Mergers & Acquisitions Ongoing
Despite the global economic meltdown and uncertainties surrounding major financial and lending institutions, the pet market saw several mergers and acquisitions in 2008 and 2009. On the non-food side, these included Bramton’s purchase of Veterinarian’s Best, Radio Systems’ purchase of MultiVet International, and Sergeant’s purchase of Chomp and of Virbac’s Consumer Brands division. Activity has been slower on the pet food side, with no major shifts occurring either year, although Old Mother Hubbard/Wellness (a top brand in the pet specialty channel) went from one venture capitalist to another. While still quite respectable, this level of activity pales in comparison to that seen earlier in the decade, with such dramatic shifts as Rayovac’s 2005 market entry and subsequent creation of Spectrum Brands, and Hartz’s summer 2004 acquisition by Japan’s Sumitomo.
2009 a Record Year for New Product Entries
The U.S. pet supplies market relies on new products as a principal sales driver, with upgrades and innovations constantly appearing to pique consumer interest and open retail doors, and marketers were apparently relying on new products more than ever during the economic downturn. According to Product Launch Analytics, a Datamonitor service, the numbers of new product lines and stock-keeping units (SKUs) jumped sharply in 2009, with the number of reports increasing 57% to 213, and the number of SKUs increasing 84% to 735. Considering the previous four-year period, this is the highest level of new product activity by far, with just 148 reports and 402 SKUs appearing in 2005. Despite the weak U.S. economy, the top package tags and marketing claims make it clear that the pet market continues to shift in premium directions. At the top of the list is natural, which appeared in 102 new product reports, up from 65 in 2008.
Economic Concerns Intensify Cross-Channel Competition
As of spring 2010, cross-channel competition is at an all-time high in the U.S. market as consumer trends adopted during the recession persist, from spending cutbacks to consolidated shopping trips. Signs of the challenges retailers face include fierce competition between big-box pet specialty and mass, private-label incursions into non-food pet products, declining sales among independent pet specialty retailers, and price promotions across all retail sectors. In such an environment, value-oriented retailers stand to cash in, as Walmart has been aggressively working to do. According to Packaged Facts’ February 2010 pet owner poll, 52% of pet owners agree with the statement “I shop for pet products at a variety of stores to find the best prices, special offers, and sales,” with 16% strongly agreeing and 34% somewhat agreeing. On the other hand, only 30% of survey respondents report that they do not engage in deal-seeking behavior of this sort.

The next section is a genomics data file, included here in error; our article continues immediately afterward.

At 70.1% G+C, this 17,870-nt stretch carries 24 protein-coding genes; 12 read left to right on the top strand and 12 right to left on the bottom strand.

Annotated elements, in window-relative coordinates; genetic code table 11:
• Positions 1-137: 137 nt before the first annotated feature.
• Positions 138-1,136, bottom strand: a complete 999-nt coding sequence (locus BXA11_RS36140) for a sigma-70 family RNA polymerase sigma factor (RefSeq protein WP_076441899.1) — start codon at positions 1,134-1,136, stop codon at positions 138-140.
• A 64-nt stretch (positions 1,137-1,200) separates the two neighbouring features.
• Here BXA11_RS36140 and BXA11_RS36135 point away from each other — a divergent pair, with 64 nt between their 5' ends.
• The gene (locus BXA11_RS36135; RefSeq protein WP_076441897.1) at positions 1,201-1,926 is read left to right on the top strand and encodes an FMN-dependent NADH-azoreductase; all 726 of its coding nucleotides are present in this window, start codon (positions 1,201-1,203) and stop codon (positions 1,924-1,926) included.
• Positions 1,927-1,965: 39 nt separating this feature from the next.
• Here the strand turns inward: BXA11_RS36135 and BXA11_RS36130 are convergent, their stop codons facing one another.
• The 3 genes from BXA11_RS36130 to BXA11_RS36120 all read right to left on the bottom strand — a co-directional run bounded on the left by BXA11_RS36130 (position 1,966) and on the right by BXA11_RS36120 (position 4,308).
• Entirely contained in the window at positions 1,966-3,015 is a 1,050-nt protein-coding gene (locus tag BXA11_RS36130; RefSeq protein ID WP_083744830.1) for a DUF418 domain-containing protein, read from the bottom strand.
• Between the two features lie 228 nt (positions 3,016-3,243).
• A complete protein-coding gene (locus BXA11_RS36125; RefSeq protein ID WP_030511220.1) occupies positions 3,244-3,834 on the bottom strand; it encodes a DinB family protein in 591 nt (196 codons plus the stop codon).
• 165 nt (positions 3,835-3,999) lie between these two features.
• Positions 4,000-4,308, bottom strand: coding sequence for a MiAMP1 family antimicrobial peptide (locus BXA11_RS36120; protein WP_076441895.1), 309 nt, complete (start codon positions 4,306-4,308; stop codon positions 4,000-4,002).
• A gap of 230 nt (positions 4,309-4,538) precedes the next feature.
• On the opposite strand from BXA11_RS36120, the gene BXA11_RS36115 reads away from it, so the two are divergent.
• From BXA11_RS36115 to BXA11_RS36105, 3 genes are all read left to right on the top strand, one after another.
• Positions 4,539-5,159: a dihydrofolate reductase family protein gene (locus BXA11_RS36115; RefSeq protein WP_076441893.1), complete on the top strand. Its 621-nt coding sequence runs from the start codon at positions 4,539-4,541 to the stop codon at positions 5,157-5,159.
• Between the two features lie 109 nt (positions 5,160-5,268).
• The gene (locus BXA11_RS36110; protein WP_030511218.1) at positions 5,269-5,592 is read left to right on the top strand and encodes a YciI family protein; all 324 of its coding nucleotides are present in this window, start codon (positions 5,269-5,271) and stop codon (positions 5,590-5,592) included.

With these same trends continuing into 2010, retailers are employing a variety of strategies to draw shoppers into the store, and cooperative promotional programs with vendors are going strong. For retailers, one of the biggest advantages of co-op promotions is that the big consumer packaged goods outfits typically foot much of the bill, allowing retailers to impact trip decisions without compromising their own margins too drastically. Coupon offers also can be highly effective in supporting store loyalty programs such as Petco’s PA.L.S. and PetSmart’s PetPerks, while forming the core of collaborative special events programs between retailers and manufacturers, à la PetSmart’s President’s Day sale featuring Hill’s Science Diet and its new lower pricing.
As a result, with the economy on a slow but apparently steady recovery path, Packaged Facts is predicting a better showing for pet supplies in 2010 as pent-up demand begins to kick in. By our forecast, annual sales growth will rebound from 2.5% in 2009 to 4.0% during 2010, then climb back up to 5% in 2013 and 2014—an assessment that presumes much market dynamism moving forward.